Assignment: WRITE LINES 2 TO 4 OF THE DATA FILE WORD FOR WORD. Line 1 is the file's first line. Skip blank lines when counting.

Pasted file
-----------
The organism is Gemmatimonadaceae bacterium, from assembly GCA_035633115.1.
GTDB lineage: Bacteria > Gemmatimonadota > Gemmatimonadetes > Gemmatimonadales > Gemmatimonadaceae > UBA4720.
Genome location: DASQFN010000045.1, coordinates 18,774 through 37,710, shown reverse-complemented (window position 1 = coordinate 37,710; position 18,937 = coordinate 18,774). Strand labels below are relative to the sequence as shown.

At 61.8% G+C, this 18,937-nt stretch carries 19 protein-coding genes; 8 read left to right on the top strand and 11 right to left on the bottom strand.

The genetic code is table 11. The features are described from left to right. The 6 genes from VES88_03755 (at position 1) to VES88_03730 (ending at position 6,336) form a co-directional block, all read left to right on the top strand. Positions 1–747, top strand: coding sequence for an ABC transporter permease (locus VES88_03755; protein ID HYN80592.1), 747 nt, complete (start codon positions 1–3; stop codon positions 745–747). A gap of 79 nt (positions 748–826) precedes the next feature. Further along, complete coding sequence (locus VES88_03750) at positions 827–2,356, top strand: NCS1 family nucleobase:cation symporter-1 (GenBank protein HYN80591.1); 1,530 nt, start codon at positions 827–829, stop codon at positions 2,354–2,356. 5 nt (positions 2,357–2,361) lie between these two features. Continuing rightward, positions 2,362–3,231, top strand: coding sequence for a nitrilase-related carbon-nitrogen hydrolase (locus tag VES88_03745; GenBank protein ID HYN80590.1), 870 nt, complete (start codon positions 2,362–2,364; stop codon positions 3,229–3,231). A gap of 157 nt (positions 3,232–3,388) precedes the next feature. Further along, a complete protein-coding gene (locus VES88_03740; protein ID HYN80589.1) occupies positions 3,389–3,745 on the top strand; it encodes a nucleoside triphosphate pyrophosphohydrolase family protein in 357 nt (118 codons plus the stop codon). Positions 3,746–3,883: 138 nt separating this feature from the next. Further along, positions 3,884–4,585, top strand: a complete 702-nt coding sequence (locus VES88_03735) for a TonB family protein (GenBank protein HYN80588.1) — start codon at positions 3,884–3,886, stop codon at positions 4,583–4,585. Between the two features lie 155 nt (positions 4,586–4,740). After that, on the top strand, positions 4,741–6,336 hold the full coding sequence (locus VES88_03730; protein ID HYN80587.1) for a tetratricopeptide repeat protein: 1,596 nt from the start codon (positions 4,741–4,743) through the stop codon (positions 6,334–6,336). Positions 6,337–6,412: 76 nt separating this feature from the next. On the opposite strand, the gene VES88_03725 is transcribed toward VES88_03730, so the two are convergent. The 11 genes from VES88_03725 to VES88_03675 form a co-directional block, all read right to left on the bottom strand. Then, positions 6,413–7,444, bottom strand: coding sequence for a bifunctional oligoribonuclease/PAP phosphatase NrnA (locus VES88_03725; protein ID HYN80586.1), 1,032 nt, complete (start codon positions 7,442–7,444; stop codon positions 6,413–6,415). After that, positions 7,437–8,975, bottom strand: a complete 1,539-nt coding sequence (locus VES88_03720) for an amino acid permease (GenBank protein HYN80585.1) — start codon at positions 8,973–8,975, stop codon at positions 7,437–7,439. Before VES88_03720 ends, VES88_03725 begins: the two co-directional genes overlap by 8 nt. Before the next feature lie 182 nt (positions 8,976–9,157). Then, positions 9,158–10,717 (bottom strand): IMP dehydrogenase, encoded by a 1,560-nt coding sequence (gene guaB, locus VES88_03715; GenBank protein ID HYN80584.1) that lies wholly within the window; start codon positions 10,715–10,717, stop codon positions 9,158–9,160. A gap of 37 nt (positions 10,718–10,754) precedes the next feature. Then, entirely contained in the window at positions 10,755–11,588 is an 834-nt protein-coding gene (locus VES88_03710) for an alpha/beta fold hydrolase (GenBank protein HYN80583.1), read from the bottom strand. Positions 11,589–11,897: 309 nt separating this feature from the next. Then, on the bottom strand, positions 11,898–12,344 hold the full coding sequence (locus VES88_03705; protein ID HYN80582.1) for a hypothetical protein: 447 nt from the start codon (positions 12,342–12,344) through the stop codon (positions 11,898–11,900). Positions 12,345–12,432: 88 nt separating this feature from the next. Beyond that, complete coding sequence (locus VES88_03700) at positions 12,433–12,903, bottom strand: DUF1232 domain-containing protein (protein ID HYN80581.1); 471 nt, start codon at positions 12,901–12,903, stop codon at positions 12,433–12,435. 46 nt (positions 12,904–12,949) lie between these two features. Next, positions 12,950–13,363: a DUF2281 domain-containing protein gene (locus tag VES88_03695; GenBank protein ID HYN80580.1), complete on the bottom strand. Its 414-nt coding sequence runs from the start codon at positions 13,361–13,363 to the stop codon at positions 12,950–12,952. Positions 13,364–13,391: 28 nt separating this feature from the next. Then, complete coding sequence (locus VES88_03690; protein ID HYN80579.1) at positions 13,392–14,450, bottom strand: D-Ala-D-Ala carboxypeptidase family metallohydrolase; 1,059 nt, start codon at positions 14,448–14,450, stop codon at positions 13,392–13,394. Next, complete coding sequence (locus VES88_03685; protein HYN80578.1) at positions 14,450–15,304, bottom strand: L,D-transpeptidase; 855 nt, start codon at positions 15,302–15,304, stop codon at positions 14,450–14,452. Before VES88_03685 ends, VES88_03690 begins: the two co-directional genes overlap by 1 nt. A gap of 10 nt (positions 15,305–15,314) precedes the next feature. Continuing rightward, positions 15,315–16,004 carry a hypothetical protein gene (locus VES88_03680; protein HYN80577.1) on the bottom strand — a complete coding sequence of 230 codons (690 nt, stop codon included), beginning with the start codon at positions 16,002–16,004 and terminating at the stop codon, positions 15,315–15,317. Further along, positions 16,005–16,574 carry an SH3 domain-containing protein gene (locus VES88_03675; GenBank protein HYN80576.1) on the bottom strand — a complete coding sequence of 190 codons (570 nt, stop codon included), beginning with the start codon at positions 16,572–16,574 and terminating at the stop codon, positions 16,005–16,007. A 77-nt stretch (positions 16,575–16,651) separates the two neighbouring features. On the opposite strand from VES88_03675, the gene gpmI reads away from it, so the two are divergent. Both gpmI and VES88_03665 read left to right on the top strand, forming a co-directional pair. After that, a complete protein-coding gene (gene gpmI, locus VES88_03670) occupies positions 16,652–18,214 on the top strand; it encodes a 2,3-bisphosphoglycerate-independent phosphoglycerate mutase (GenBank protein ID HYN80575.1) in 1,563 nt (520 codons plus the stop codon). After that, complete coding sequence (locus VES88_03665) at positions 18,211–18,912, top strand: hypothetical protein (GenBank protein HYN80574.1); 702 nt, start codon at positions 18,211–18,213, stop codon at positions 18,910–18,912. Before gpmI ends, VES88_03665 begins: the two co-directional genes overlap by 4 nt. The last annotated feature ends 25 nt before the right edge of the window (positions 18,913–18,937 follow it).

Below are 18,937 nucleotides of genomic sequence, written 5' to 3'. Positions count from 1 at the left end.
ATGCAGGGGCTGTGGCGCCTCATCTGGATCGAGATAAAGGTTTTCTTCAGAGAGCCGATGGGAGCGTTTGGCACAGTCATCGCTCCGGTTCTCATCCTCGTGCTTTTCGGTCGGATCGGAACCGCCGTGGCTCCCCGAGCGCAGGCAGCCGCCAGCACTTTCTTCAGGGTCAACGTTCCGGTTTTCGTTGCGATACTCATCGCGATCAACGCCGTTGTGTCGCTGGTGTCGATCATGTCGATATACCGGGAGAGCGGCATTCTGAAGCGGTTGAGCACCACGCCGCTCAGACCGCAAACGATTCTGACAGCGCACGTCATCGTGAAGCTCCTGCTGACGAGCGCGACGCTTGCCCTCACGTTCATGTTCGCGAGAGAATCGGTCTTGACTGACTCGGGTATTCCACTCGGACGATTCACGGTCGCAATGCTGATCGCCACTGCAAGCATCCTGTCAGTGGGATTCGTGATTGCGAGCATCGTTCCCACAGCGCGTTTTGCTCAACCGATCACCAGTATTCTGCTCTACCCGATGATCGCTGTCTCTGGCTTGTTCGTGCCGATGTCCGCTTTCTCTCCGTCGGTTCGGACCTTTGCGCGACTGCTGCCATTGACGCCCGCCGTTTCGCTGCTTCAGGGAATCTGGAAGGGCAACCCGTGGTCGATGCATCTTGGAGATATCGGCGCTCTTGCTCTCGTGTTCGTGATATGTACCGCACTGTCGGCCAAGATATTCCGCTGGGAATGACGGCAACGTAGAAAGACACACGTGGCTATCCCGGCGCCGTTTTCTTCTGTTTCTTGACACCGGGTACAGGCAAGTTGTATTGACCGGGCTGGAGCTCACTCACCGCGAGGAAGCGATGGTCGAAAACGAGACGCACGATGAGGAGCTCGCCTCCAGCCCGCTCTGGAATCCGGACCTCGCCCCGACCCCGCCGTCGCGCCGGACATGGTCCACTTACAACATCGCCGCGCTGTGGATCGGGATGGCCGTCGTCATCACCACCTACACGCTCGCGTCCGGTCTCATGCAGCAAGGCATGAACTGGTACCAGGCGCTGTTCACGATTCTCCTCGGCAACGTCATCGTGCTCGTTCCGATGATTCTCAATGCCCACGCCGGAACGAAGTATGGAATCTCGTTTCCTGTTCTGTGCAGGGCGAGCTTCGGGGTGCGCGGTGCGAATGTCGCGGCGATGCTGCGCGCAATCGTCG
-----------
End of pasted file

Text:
GTDB lineage: Bacteria > Gemmatimonadota > Gemmatimonadetes > Gemmatimonadales > Gemmatimonadaceae > UBA4720.
Genome location: DASQFN010000045.1, coordinates 18,774 through 37,710, shown reverse-complemented (window position 1 = coordinate 37,710; position 18,937 = coordinate 18,774). Strand labels below are relative to the sequence as shown.

At 61.8% G+C, this 18,937-nt stretch carries 19 protein-coding genes; 8 read left to right on the top strand and 11 right to left on the bottom strand.